Essentially the MPU was occasionally outputting (or at least according to the Arduino it was) a spike in acceleration, it roughly translated to anywhere between 20 and 40 degrees; now given that the electronics work in fractions of a second, to rotate your head that far in a micro-second would be a feat to behold I think. So, simple solution, you compare the current output with the previous output, if it goes above a margin of your choosing you ignore the output and use the last output. Yes, in theory this means there might be a moment where your view doesn’t go quite where you expect it (hopefully by using the last output it helps smooth things over). But I combined it with a recentering (or spring) sketch snippet to basically mean I should never have to touch the recenter key for FTNoIR again… and in my quick 4 lap test in Assetto Corsa, I never did (whereas before I would have had to wait till a straight to recenter my view every other if not every lap, not ideal when trying to concentrate).

Its worth noting that I use a maximum of about 8 degrees motion of my own head in either direction to translate to ingame (as far as the specific game at hand will go). So a margin of 15 degrees is ample and even then, my own physical limitations should stop me from ever exceeding 15 degrees of rotation in a micro-second. Even if there is a micro-error of less than 15 degrees, the recentering code should be able to handle that perfectly fine; its those regular large spikes that are an deal-breaker. The sketch itself is below, credit to the original creator and people who have modified it since, my own changes are pretty minimal all-in-all:

If you are wondering what my addition to the code is, it is pretty much as follows:

I’ve not included the defining of the float or its initial assignment, rather I’ll just explain this. What I’m looking at is the absolute current acceleration angle (x axis) and comparing it with the last angle (which is always updated). Note that abs (or absolute) is essentially making a negative number equal to a positive number; handy when both will be used; so -30 might as well be 30 for all the code cares.

The margin (+/- 15 degrees) is calculated based on the last angle, because the angle does increase with more head movement, we need to factor that in and have a margin that moves with the current angle. But if we exceed that margin, we have to ignore it (because there is a high likelyhood its a spike of 20-50 degrees (or more); so we use the old value instead. My experience has been that the spikes are one-off in otherwise stable output; so maybe once every 20 seconds at most; more than enough time for a new value to have been output and the old value to have been replaced.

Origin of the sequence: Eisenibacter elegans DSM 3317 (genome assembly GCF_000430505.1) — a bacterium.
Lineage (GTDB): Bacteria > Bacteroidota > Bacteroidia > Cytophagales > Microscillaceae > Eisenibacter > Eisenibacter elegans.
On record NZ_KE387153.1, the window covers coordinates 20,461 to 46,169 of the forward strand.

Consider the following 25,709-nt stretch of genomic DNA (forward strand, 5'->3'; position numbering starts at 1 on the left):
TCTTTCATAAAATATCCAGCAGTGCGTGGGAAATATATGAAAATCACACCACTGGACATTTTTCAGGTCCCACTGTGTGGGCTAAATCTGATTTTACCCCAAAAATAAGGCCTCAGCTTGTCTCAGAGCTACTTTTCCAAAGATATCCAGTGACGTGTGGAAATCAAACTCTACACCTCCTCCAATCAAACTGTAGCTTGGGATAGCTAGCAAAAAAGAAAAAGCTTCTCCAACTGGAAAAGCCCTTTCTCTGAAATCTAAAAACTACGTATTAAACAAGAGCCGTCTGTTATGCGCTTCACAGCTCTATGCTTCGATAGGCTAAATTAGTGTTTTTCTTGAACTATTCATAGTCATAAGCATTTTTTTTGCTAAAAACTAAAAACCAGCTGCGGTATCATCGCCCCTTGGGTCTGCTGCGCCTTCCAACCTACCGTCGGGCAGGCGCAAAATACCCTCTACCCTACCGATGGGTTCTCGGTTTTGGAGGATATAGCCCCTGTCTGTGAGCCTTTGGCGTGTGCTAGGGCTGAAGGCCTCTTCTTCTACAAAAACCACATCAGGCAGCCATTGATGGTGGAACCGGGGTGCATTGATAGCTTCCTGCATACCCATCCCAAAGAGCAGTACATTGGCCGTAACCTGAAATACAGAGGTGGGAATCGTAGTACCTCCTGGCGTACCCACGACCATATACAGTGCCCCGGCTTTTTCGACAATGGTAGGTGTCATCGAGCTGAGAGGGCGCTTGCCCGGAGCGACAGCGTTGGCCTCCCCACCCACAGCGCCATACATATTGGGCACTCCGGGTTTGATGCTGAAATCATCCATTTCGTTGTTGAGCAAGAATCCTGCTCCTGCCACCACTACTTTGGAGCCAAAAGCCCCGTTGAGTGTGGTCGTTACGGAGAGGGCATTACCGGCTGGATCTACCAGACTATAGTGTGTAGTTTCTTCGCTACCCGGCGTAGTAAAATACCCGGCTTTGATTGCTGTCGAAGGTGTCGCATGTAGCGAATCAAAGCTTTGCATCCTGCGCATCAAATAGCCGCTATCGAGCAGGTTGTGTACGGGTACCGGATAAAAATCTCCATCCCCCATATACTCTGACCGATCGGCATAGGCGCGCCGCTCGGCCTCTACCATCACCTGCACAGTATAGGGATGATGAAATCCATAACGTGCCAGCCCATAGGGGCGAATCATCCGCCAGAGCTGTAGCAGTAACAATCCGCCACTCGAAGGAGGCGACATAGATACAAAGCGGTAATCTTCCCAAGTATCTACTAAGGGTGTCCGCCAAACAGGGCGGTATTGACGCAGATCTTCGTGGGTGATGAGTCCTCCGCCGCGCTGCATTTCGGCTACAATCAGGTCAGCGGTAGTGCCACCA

The second article will contain the configuration of FTNoIR and the Arduino Hatire plugin, I’ll make further posts for a few games I own and the configurations I’ve opted for; including Arma 3, Assetto Corsa, Euro Truck Simulator 2, and Evochron Mercenary.

Configuring OBS

January 28, 2014 @ 11:59 pm

Open Broadcasting Software is an open source solution for streaming to the various streaming sites now becoming popular (Twitch, UStream, Youtube), but in addition to that you can also save recordings to disk; operating a lot more like Fraps or DxTory… yet of course, open source! While it is still in a beta state, its usable, though not without a few minor issues. Since the time of writing some updates may be fixed by using beta releases (it does have a stable version, to clarify).

Settings

Once you’ve installed OBS you may notice two shortcuts, 32bit and 64bit; it’ll be trial and error to a degree, but if you are playing a game with a 64bit executable/version then it might be worth attempting the 64bit version of OBS. Settings should appear across both versions.

Once you’ve started it, hit the ‘settings > settings’ to open up the menu. Starting with General, this allows you to create profiles of settings, primarily if you want different streaming sites pre-configured; but for the purposes of this guide I will be focusing on disk-based recording. Create a profile and call it ‘Local Recording’ or something to that effect. As a fore-warning, when you change which category of settings you are in it will prompt you to save or discard changes, if you’re happy with the settings, apply them.

Encoding

  • Video Encoding
    • Quality Balance: 10
    • Max Bitrate: 24000
  • Audio Encoding
    • Codec: Your Choice (MP3)
    • Bitrate: 320
    • Format: 44.1khz stereo

Broadcast settings

  • Mode: File Output Only
  • File Path: Use your recording drive and a filename (mine: R:\obs_recording.mp4)
  • Hotkeys, while optional, are extremely useful

Video

  • Ensure your main GPU/Display Adaptor is selected
  • Resolution Downscale: None
  • FPS: 60

Audio

  • Experiment at your will, but try and ensure ‘Use Input device for desktop audio’ is not ticked

Advanced

  • Use multithreaded optimizations: ticked
    • Process Priority Class: Above Normal
    • Scene Buffering Time: 200
  • Allow other modifiers on hotkeys: ticked
  • Video:
    • x264 CPU Preset: faster
    • x264 Encoding Profile: high
    • Keyframe interval: 0
    • Use CFR: ticked
  • Everything else has been left as default/unticked

Now, while still in the advanced section, you may notice Quick Sync and Use custom x264 settings for QSV are disabled; if they are available, tick them. Otherwise consult page 2 for more details on enabling these (if you use an Intel CPU with iGPUs (Ivy Bridge and later).

Setting up sources and scenes